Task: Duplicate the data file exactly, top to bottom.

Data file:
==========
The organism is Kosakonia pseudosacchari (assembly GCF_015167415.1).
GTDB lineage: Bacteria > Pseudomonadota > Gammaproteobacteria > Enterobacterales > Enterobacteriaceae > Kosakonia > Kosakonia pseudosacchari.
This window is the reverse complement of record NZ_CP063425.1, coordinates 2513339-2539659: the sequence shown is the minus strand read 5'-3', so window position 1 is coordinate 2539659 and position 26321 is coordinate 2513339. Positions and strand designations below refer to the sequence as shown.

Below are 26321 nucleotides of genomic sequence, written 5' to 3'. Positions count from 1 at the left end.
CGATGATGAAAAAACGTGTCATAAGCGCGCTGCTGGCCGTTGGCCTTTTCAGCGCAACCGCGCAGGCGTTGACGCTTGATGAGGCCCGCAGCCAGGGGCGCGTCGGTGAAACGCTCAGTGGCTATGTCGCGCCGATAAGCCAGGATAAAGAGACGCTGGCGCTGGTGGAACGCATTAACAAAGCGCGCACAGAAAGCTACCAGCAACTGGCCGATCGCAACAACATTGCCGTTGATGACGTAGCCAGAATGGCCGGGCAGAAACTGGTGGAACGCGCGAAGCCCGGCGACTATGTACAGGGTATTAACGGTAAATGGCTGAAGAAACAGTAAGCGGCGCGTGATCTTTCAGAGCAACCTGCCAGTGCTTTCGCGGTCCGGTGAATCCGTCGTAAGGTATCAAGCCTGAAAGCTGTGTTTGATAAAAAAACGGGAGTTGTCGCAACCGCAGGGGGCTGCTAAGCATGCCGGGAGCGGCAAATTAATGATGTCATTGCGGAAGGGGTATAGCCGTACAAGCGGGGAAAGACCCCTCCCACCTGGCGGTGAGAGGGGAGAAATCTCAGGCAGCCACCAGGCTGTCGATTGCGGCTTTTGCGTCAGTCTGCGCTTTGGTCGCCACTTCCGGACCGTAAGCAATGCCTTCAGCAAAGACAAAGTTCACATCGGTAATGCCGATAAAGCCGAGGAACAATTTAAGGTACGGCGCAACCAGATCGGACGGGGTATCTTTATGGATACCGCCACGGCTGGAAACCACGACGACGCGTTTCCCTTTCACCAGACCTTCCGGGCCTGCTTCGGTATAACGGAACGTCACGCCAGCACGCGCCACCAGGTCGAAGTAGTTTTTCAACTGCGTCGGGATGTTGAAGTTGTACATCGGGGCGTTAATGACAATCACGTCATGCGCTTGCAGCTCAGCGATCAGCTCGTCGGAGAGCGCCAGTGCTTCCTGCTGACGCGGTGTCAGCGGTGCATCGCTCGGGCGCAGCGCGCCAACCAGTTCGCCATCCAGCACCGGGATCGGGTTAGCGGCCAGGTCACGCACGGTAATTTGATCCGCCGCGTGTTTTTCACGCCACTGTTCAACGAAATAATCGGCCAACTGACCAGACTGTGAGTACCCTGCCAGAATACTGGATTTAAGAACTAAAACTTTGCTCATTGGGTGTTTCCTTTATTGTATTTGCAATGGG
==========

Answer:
The organism is Kosakonia pseudosacchari (assembly GCF_015167415.1).
GTDB lineage: Bacteria > Pseudomonadota > Gammaproteobacteria > Enterobacterales > Enterobacteriaceae > Kosakonia > Kosakonia pseudosacchari.
This window is the reverse complement of record NZ_CP063425.1, coordinates 2513339-2539659: the sequence shown is the minus strand read 5'-3', so window position 1 is coordinate 2539659 and position 26321 is coordinate 2513339. Positions and strand designations below refer to the sequence as shown.

Below are 26321 nucleotides of genomic sequence, written 5' to 3'. Positions count from 1 at the left end.
CGATGATGAAAAAACGTGTCATAAGCGCGCTGCTGGCCGTTGGCCTTTTCAGCGCAACCGCGCAGGCGTTGACGCTTGATGAGGCCCGCAGCCAGGGGCGCGTCGGTGAAACGCTCAGTGGCTATGTCGCGCCGATAAGCCAGGATAAAGAGACGCTGGCGCTGGTGGAACGCATTAACAAAGCGCGCACAGAAAGCTACCAGCAACTGGCCGATCGCAACAACATTGCCGTTGATGACGTAGCCAGAATGGCCGGGCAGAAACTGGTGGAACGCGCGAAGCCCGGCGACTATGTACAGGGTATTAACGGTAAATGGCTGAAGAAACAGTAAGCGGCGCGTGATCTTTCAGAGCAACCTGCCAGTGCTTTCGCGGTCCGGTGAATCCGTCGTAAGGTATCAAGCCTGAAAGCTGTGTTTGATAAAAAAACGGGAGTTGTCGCAACCGCAGGGGGCTGCTAAGCATGCCGGGAGCGGCAAATTAATGATGTCATTGCGGAAGGGGTATAGCCGTACAAGCGGGGAAAGACCCCTCCCACCTGGCGGTGAGAGGGGAGAAATCTCAGGCAGCCACCAGGCTGTCGATTGCGGCTTTTGCGTCAGTCTGCGCTTTGGTCGCCACTTCCGGACCGTAAGCAATGCCTTCAGCAAAGACAAAGTTCACATCGGTAATGCCGATAAAGCCGAGGAACAATTTAAGGTACGGCGCAACCAGATCGGACGGGGTATCTTTATGGATACCGCCACGGCTGGAAACCACGACGACGCGTTTCCCTTTCACCAGACCTTCCGGGCCTGCTTCGGTATAACGGAACGTCACGCCAGCACGCGCCACCAGGTCGAAGTAGTTTTTCAACTGCGTCGGGATGTTGAAGTTGTACATCGGGGCGTTAATGACAATCACGTCATGCGCTTGCAGCTCAGCGATCAGCTCGTCGGAGAGCGCCAGTGCTTCCTGCTGACGCGGTGTCAGCGGTGCATCGCTCGGGCGCAGCGCGCCAACCAGTTCGCCATCCAGCACCGGGATCGGGTTAGCGGCCAGGTCACGCACGGTAATTTGATCCGCCGCGTGTTTTTCACGCCACTGTTCAACGAAATAATCGGCCAACTGACCAGACTGTGAGTACCCTGCCAGAATACTGGATTTAAGAACTAAAACTTTGCTCATTGGGTGTTTCCTTTATTGTATTTGCAATGGG